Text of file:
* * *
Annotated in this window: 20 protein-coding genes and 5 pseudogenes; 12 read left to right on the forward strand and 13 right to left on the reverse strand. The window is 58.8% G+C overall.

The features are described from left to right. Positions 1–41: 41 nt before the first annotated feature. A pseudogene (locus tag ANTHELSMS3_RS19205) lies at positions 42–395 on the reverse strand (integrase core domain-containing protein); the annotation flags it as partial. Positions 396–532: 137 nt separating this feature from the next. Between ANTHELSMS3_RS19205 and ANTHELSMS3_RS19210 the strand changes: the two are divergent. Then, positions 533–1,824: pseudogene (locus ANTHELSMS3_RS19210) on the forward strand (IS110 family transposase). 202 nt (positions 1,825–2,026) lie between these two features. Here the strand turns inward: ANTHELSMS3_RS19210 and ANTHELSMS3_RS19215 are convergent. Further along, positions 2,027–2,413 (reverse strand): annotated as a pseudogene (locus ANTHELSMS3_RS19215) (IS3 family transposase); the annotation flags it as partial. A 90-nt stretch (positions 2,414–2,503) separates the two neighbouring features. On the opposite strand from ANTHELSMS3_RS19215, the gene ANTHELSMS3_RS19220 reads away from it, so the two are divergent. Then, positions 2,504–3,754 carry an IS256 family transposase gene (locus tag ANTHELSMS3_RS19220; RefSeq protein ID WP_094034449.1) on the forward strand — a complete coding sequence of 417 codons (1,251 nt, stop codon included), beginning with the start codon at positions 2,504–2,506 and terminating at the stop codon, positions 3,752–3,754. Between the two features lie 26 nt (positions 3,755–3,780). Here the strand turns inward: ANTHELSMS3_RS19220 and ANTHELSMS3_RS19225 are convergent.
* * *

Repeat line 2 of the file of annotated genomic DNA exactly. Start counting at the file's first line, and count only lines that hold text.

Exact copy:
The features are described from left to right. Positions 1–41: 41 nt before the first annotated feature. A pseudogene (locus tag ANTHELSMS3_RS19205) lies at positions 42–395 on the reverse strand (integrase core domain-containing protein); the annotation flags it as partial. Positions 396–532: 137 nt separating this feature from the next. Between ANTHELSMS3_RS19205 and ANTHELSMS3_RS19210 the strand changes: the two are divergent. Then, positions 533–1,824: pseudogene (locus ANTHELSMS3_RS19210) on the forward strand (IS110 family transposase). 202 nt (positions 1,825–2,026) lie between these two features. Here the strand turns inward: ANTHELSMS3_RS19210 and ANTHELSMS3_RS19215 are convergent. Further along, positions 2,027–2,413 (reverse strand): annotated as a pseudogene (locus ANTHELSMS3_RS19215) (IS3 family transposase); the annotation flags it as partial. A 90-nt stretch (positions 2,414–2,503) separates the two neighbouring features. On the opposite strand from ANTHELSMS3_RS19215, the gene ANTHELSMS3_RS19220 reads away from it, so the two are divergent. Then, positions 2,504–3,754 carry an IS256 family transposase gene (locus tag ANTHELSMS3_RS19220; RefSeq protein ID WP_094034449.1) on the forward strand — a complete coding sequence of 417 codons (1,251 nt, stop codon included), beginning with the start codon at positions 2,504–2,506 and terminating at the stop codon, positions 3,752–3,754. Between the two features lie 26 nt (positions 3,755–3,780). Here the strand turns inward: ANTHELSMS3_RS19220 and ANTHELSMS3_RS19225 are convergent.